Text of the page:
Looking forward, in order to prevent future mortgage meltdowns, the governor is proposing that the Department of Real Estate and Department of Corporations be able to enforce federal laws and regulations such as the Truth in Lending Act and others, and discipline real estate licensees who violate those laws and regulations.


He also proposes to reform lending practices and licensing requirements and standards for loan originators, require pre-counseling interviews for borrowers entering into risky “non-traditional” mortgages, and urging the federal government to require loan originators to retain a portion of the loan risk to encourage sound underwriting of loans.


During this year's legislative session, Schwarzenegger signed into law several bills from the state Legislature that seek to give relief to homeowners facing financial difficulties. For more on those bills

see http://lakeconews.com/content/view/5729/764/.


E-mail Elizabeth Larson at This email address is being protected from spambots. You need JavaScript enabled to view it..


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Frank Parker received the Veteran of the Year Award from Capt. Woody Hughes of the United Veterans Council on Tuesday, November 11, 2008. Photo by Harold LaBonte.



LAKEPORT – At 11 a.m. Tuesday, approximately 90 years after the armistice was signed to cease World War I – “the war to end all wars” that almost wiped out a generation of young men in Europe – Lake County residents came together to remember not just that war so long ago, but to recall the service of millions of veterans in all of the nation's wars.


The Lake County Veterans Day Ceremony and Celebration was held at the Little Theater at the Lake County Fairgrounds on Martin Street.

 

The Sea Scouts Color Guard posted the flags and the Lake County United Veterans Council Military Funeral Honors Team was on hand to provide the rifle volley at the ceremony's end. Emily Barker, former Miss Lake County, sang the national anthem, the Clear Lake High School Band was on hand to play wartime favorites and United Veterans Council Chaplain Capt. Woody Hughes offered the opening prayer.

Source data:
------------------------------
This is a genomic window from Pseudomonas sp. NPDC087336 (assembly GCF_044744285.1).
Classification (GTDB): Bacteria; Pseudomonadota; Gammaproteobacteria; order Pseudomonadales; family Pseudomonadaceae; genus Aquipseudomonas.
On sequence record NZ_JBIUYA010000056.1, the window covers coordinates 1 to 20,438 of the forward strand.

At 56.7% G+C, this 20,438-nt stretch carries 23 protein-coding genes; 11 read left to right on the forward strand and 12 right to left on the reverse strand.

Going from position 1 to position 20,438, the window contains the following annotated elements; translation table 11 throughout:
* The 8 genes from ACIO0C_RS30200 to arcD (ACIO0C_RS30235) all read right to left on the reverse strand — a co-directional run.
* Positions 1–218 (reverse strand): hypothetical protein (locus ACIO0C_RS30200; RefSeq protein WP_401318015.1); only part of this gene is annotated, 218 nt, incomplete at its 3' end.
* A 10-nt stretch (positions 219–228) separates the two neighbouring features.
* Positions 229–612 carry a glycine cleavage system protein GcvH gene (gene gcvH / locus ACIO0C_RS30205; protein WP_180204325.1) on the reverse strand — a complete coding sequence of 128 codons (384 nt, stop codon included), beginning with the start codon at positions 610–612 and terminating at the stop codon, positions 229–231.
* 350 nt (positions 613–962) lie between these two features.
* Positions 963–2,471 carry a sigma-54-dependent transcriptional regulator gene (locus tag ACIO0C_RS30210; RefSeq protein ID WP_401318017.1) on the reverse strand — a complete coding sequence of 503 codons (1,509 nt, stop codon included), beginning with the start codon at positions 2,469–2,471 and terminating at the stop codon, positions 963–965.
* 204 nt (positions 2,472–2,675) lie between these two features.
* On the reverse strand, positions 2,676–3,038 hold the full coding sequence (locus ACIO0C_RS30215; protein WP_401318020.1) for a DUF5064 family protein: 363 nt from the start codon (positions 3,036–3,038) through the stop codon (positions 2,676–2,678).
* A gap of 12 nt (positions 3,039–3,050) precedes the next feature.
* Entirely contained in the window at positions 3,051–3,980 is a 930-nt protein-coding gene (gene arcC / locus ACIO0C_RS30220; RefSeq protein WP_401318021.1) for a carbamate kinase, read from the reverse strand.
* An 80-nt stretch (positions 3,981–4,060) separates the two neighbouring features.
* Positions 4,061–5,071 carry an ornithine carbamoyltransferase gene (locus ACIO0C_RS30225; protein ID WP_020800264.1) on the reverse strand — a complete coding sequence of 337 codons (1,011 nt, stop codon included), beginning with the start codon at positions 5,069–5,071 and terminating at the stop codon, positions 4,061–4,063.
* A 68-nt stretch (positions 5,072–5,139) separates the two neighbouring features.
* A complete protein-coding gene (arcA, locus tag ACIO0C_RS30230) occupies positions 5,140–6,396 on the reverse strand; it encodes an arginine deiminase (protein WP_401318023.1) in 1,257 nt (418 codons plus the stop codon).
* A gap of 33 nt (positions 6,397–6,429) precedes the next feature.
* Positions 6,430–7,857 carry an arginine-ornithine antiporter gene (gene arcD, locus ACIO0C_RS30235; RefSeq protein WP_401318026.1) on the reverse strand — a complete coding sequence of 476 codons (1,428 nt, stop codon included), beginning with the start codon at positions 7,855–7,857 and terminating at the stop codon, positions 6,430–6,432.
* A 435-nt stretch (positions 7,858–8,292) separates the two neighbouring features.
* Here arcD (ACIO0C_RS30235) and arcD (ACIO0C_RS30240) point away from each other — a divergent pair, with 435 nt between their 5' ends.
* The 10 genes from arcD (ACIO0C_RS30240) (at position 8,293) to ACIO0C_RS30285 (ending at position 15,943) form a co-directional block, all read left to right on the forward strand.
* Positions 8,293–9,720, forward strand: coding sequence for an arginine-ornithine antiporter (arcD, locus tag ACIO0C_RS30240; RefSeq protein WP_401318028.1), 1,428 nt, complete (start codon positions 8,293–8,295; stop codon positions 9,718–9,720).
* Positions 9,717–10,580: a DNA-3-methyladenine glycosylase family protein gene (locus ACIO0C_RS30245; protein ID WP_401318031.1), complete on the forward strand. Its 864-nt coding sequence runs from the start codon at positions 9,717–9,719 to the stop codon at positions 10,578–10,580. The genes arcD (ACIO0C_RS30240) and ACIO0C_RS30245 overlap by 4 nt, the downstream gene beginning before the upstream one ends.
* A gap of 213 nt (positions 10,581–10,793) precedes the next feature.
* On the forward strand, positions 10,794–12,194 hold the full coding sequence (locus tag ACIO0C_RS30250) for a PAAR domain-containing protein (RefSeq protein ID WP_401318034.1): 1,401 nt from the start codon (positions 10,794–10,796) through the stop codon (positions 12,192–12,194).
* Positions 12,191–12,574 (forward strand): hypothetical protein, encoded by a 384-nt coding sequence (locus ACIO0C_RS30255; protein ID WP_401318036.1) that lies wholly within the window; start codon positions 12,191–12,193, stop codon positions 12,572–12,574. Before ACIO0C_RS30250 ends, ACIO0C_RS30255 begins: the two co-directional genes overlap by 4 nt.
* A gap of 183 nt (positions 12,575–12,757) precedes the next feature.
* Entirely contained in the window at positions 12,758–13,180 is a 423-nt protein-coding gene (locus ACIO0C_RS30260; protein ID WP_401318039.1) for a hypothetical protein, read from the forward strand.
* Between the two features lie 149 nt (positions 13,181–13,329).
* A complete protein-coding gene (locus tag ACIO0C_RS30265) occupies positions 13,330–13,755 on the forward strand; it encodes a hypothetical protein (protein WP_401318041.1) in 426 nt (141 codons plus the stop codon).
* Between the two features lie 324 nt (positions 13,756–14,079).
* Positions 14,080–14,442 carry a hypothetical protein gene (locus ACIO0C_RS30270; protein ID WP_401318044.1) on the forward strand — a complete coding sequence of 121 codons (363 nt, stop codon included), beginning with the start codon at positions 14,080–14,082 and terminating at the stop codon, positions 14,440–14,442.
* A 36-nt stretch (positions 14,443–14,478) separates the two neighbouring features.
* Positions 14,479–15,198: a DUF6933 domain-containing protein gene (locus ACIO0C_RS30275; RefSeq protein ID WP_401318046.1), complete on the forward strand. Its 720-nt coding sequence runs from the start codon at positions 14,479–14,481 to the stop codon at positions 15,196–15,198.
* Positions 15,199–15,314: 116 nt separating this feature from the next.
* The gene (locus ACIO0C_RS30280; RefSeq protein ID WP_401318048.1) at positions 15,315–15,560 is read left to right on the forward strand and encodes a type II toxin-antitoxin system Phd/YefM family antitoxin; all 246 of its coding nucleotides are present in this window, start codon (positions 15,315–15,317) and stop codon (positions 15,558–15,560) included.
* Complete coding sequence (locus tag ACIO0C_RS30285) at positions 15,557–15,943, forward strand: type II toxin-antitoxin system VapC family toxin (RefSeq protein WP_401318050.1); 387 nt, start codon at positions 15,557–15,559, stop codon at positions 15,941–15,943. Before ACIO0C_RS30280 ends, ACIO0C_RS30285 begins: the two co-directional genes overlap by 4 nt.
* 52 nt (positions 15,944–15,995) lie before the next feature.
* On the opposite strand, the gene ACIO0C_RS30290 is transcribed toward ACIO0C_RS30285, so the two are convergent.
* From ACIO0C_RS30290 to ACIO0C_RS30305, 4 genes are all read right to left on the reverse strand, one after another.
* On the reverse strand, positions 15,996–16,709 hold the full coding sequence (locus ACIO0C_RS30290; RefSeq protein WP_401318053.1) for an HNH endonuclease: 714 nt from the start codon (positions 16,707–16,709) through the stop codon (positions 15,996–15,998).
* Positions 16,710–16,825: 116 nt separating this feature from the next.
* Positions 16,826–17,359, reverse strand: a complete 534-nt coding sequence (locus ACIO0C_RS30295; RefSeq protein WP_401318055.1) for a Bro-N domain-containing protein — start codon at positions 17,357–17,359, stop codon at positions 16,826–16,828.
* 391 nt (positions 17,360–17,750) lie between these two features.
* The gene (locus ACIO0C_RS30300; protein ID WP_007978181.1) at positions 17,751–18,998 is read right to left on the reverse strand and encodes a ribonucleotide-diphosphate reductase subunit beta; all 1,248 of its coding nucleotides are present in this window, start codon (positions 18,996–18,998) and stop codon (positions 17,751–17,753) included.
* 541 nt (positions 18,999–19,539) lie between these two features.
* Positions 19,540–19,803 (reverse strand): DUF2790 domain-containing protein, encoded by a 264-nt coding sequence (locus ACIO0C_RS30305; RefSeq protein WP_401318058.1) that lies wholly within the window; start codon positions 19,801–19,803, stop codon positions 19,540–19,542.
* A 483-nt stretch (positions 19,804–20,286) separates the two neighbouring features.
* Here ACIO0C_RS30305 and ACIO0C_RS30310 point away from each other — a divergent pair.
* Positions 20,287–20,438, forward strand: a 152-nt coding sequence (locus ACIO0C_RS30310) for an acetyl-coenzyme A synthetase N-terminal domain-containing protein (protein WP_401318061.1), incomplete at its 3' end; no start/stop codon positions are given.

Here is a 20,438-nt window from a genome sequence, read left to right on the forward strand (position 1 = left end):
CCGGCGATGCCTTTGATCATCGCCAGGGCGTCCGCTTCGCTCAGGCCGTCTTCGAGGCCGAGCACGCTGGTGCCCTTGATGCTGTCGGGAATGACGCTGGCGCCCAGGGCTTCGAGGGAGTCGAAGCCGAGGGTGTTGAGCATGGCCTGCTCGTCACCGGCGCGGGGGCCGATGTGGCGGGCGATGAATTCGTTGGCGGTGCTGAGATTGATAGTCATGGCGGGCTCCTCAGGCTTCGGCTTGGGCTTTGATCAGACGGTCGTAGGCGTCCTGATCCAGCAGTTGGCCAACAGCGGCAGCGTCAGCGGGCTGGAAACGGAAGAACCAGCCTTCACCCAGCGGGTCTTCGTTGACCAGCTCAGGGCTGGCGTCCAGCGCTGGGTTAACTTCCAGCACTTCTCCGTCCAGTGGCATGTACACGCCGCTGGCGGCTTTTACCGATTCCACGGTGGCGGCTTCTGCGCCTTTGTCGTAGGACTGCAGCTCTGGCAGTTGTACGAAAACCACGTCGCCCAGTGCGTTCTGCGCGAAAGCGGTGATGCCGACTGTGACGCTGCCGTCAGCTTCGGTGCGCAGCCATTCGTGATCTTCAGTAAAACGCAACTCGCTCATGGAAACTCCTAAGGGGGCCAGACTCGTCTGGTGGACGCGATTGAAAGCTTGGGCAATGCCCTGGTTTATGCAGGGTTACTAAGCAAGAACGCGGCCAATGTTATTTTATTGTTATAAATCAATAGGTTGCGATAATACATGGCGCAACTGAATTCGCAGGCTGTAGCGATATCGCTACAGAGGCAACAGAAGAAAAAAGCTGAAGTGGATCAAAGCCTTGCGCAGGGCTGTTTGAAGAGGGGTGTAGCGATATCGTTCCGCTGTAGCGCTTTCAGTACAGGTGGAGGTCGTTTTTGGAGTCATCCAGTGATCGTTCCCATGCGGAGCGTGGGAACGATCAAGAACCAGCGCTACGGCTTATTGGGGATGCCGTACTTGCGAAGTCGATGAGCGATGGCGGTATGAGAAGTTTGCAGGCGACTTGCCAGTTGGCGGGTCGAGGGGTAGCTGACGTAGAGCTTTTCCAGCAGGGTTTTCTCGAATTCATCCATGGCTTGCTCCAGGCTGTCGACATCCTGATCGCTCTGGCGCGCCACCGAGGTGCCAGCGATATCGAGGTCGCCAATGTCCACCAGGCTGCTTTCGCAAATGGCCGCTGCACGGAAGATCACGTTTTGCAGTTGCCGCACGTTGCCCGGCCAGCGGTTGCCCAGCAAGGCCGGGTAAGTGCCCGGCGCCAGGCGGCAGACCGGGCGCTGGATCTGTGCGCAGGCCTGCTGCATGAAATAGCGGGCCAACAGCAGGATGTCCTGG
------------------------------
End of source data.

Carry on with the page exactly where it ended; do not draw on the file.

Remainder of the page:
Bob Penny, Lake County's assistant veterans service officer, opened the event, and welcomed to the stage his boss, Jim Brown, who leads the Veterans Service Office, which works to get local veterans their benefits.


Brown thanked local veterans for their service. “We are in debt to our veterans,” Brown said. “All veterans have sacrificed part of their lives during war and peace.”


He, in turn, then welcomed Brad Onorato, district representative for Congressman Mike Thompson (D-St. Helena).

 

 

 

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Brad Onorato, district representative for Congressman Mike Thompson, spoke at the Tuesday ceremony. Photo by Harold LaBonte.
 

 

 


Thompson, Onorato explained, is currently in Afghanistan with the troops and so couldn't attend the Tuesday ceremony.


Onorato discussed the history of Veterans Day, beginning in World War I, and explained how that in 1958 President Dwight Eisenhower signed legislation to create the holiday.


“We should never forget our veterans' sacrifices,” said Onorato, noting that there are about 8,000 veterans in Lake County alone, and nearly 24 million nationwide.


He pointed to important recent developments for service members, including a 3.9-percent pay raise for active military and a new GI Bill to increase college funding for soldiers returning from service. There also have been increases in personnel to help returning military personnel with health and injury issues.


Thompson, himself a Vietnam vet, has worked on behalf of military members and veterans to help bring about these changes, Onorato noted.